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'Garbled messaging' around travel 'green list' to be discussed by Cabinet

Some ministers do not want to undermine the notion of Ireland as an open economy.

Image: Xinhua News Agency/PA Images

THE GREEN LIST will not be published today due to the Cabinet meeting to sign off on the measure being postponed.

Cabinet has to sign off on the list, but Taoiseach Micheál Martin remains in Brussels today, where an EU summit is taking place.

It’s understood that the list will be published this week. 

Following the delay, there have been reports of tensions among coalition partners over the publication of the list.

However, a number of ministers have told TheJournal.ie that there are “no differences” between parties on the matter of the publication of the list, which is set to be “very short”.

There are understood to be “slight differences” in the emphasis that some ministers place on people only travelling for essential reasons versus those not wanting to undermine the notion of Ireland as an open economy.

It is noted that this is only one emphasis however, and is not along party lines.

The main concern among those that sit at the Cabinet table is around the messaging:

Once the list is published should the message be that Irish people can travel to green list countries – with caution – without having to restrict their movements for 14 days afterwards when they return to Ireland:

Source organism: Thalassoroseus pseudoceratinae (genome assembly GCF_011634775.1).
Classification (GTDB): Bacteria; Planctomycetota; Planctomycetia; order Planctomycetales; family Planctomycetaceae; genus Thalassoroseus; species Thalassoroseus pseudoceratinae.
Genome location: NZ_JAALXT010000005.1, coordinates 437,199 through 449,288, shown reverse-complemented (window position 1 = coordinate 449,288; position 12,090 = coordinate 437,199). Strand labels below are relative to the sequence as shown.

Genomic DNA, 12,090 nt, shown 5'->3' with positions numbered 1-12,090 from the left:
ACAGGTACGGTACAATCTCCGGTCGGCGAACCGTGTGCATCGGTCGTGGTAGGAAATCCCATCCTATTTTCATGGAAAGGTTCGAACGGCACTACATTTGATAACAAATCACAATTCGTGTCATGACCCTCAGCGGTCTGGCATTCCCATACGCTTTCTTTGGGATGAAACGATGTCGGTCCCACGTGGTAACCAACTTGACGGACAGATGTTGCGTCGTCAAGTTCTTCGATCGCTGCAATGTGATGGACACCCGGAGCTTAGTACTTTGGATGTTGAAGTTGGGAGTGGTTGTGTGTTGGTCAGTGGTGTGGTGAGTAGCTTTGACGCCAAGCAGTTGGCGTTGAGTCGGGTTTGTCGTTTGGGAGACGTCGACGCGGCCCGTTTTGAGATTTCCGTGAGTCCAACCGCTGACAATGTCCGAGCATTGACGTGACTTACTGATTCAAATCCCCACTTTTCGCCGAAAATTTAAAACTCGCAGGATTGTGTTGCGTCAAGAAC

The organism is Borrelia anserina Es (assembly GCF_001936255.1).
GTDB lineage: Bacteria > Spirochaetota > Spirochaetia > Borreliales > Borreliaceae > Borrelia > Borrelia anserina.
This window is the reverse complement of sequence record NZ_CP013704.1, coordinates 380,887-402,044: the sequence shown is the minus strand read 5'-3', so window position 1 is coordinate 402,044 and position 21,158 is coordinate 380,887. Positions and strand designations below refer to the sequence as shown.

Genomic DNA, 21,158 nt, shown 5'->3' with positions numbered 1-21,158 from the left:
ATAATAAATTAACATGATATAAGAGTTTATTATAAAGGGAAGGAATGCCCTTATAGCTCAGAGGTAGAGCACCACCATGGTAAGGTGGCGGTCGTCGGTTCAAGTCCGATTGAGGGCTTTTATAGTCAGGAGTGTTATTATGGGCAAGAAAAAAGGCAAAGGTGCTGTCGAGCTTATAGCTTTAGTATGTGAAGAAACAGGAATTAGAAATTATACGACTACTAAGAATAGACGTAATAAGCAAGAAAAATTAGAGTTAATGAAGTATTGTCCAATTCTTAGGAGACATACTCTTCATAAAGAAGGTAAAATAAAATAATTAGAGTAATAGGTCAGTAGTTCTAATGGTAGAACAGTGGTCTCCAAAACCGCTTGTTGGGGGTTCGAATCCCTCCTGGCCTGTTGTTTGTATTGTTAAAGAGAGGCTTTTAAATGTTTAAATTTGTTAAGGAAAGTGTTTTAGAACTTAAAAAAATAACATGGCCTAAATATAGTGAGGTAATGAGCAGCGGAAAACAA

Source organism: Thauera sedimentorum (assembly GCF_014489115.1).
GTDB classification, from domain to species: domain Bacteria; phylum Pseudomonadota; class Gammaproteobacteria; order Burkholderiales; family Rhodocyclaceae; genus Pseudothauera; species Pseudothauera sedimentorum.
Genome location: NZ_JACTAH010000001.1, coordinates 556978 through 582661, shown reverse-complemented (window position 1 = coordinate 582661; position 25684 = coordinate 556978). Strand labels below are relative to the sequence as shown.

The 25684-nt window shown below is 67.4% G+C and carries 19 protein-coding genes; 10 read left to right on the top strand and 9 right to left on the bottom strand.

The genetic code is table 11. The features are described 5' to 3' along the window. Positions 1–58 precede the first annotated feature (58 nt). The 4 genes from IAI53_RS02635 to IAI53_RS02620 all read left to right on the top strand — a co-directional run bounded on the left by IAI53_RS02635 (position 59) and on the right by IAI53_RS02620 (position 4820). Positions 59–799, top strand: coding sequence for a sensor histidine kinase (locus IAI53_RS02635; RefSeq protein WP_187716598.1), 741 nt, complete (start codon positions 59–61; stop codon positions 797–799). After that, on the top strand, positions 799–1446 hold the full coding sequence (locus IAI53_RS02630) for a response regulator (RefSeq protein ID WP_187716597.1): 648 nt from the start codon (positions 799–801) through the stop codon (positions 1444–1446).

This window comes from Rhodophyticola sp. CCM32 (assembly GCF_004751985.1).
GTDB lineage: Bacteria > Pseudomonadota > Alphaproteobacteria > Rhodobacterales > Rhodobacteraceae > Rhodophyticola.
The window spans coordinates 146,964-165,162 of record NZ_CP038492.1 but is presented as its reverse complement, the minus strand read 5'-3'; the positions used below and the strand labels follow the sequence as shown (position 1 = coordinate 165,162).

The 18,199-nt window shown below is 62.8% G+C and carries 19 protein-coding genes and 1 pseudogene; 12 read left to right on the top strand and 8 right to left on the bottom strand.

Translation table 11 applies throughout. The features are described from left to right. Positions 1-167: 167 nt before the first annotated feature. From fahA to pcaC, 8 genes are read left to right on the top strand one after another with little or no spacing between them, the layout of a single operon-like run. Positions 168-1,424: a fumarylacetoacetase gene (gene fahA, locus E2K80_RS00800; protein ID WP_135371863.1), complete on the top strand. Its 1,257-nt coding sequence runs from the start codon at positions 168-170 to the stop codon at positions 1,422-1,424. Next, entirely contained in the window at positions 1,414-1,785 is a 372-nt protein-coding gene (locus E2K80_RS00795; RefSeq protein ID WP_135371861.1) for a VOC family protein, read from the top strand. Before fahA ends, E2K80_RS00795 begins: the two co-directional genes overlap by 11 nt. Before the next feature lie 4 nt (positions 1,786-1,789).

For countries that are not on the green list, should the message be travellers should restrict their movements for 14 days after returning?

Or should the message be that non-essential travel remains the advice, even after the publication of the green list – despite the obvious contradictions this conjures up for the public?

Green list

The green list and possible ‘air bridge’ agreements for Ireland have been talked about since the end of May.

Travel advice, as of today, remains that there should be no non-essential travel.

Currently, people arriving to Ireland from overseas – with limited exceptions such as essential workers – are required to fill in a passenger locator form and restrict their movements for 14 days.

Anyone crossing the border from Northern Ireland will not be subject to restrictions on their movements.

When it was announced last month that the green list would be published, some government sources said the country was in a “different space” – the country was reopening, the number of cases was falling.

There is a sense within some government circles that things have changed now, where the situation globally seems unpredictable.

However, a number of other senior sources noted that Ireland is behind the curve when it comes to reopening the country to international travel, with many EU countries allowing travel, with restrictions, at the beginning of the month.

Agriculture Minister Dara Calleary told RTÉ’s The Week in Politics yesterday that the government “will make tough calls, we’re not going to progress the roadmap unless it’s safe to do so.”.

“It might not be popular to do so, but unless it’s safe and unless public health stands up we cannot do so,” he said.

However, he defended the need for a green list, stating:

“The green list is going to be established purely because we’re going to be living with Covid-19 for some time.

“And we do have to have a structure. The advice is non-essential travel is still out, it’s not recommended, but we have to have a structure in place for business travel, for necessary business travel.

“We cannot shut down the country.”

Minister for State for European Affairs Thomas Byrne told RTÉ’s News at One today that his view is the list will mean “if you have to go” to one of the listed countries you will not have to quarantine.